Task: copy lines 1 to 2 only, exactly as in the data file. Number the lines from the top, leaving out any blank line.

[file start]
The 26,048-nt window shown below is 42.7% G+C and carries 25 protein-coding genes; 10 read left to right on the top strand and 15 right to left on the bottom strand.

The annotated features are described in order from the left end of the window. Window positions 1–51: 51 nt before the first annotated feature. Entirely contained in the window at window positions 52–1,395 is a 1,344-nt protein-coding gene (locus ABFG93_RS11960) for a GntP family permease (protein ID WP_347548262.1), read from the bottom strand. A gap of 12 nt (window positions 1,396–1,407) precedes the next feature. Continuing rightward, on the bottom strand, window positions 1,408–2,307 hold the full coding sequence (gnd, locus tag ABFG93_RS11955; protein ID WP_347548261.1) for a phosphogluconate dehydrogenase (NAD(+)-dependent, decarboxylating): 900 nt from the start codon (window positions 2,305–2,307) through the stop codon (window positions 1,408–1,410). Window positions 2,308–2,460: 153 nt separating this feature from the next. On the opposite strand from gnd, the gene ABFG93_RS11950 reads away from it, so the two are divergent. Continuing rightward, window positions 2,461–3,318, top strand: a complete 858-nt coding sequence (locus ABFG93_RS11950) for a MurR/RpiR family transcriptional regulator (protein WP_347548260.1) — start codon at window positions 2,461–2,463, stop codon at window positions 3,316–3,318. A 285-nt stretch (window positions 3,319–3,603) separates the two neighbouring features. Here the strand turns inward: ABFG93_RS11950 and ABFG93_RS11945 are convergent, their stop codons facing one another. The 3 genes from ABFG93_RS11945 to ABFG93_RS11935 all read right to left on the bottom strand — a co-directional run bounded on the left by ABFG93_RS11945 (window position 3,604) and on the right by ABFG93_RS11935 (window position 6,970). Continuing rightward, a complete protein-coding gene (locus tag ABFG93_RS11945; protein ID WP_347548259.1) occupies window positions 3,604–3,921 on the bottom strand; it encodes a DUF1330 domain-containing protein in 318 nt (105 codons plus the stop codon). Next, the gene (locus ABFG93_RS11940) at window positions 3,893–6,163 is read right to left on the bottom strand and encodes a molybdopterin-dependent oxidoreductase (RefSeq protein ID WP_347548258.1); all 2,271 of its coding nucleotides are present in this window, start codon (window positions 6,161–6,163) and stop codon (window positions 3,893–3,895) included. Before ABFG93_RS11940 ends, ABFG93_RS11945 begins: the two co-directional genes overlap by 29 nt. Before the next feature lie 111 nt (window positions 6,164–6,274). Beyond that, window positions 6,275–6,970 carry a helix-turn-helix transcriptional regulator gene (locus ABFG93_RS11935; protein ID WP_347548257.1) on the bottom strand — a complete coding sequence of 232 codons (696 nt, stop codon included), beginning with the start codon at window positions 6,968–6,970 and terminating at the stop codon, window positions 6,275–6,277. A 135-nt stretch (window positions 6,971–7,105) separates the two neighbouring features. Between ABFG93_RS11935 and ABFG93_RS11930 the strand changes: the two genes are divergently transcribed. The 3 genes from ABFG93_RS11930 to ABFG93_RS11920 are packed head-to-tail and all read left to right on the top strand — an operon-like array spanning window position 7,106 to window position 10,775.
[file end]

The 26,048-nt window shown below is 42.7% G+C and carries 25 protein-coding genes; 10 read left to right on the top strand and 15 right to left on the bottom strand.

The annotated features are described in order from the left end of the window. Window positions 1–51: 51 nt before the first annotated feature. Entirely contained in the window at window positions 52–1,395 is a 1,344-nt protein-coding gene (locus ABFG93_RS11960) for a GntP family permease (protein ID WP_347548262.1), read from the bottom strand. A gap of 12 nt (window positions 1,396–1,407) precedes the next feature. Continuing rightward, on the bottom strand, window positions 1,408–2,307 hold the full coding sequence (gnd, locus tag ABFG93_RS11955; protein ID WP_347548261.1) for a phosphogluconate dehydrogenase (NAD(+)-dependent, decarboxylating): 900 nt from the start codon (window positions 2,305–2,307) through the stop codon (window positions 1,408–1,410). Window positions 2,308–2,460: 153 nt separating this feature from the next. On the opposite strand from gnd, the gene ABFG93_RS11950 reads away from it, so the two are divergent. Continuing rightward, window positions 2,461–3,318, top strand: a complete 858-nt coding sequence (locus ABFG93_RS11950) for a MurR/RpiR family transcriptional regulator (protein WP_347548260.1) — start codon at window positions 2,461–2,463, stop codon at window positions 3,316–3,318. A 285-nt stretch (window positions 3,319–3,603) separates the two neighbouring features. Here the strand turns inward: ABFG93_RS11950 and ABFG93_RS11945 are convergent, their stop codons facing one another. The 3 genes from ABFG93_RS11945 to ABFG93_RS11935 all read right to left on the bottom strand — a co-directional run bounded on the left by ABFG93_RS11945 (window position 3,604) and on the right by ABFG93_RS11935 (window position 6,970). Continuing rightward, a complete protein-coding gene (locus tag ABFG93_RS11945; protein ID WP_347548259.1) occupies window positions 3,604–3,921 on the bottom strand; it encodes a DUF1330 domain-containing protein in 318 nt (105 codons plus the stop codon). Next, the gene (locus ABFG93_RS11940) at window positions 3,893–6,163 is read right to left on the bottom strand and encodes a molybdopterin-dependent oxidoreductase (RefSeq protein ID WP_347548258.1); all 2,271 of its coding nucleotides are present in this window, start codon (window positions 6,161–6,163) and stop codon (window positions 3,893–3,895) included. Before ABFG93_RS11940 ends, ABFG93_RS11945 begins: the two co-directional genes overlap by 29 nt. Before the next feature lie 111 nt (window positions 6,164–6,274). Beyond that, window positions 6,275–6,970 carry a helix-turn-helix transcriptional regulator gene (locus ABFG93_RS11935; protein ID WP_347548257.1) on the bottom strand — a complete coding sequence of 232 codons (696 nt, stop codon included), beginning with the start codon at window positions 6,968–6,970 and terminating at the stop codon, window positions 6,275–6,277. A 135-nt stretch (window positions 6,971–7,105) separates the two neighbouring features. Between ABFG93_RS11935 and ABFG93_RS11930 the strand changes: the two genes are divergently transcribed. The 3 genes from ABFG93_RS11930 to ABFG93_RS11920 are packed head-to-tail and all read left to right on the top strand — an operon-like array spanning window position 7,106 to window position 10,775.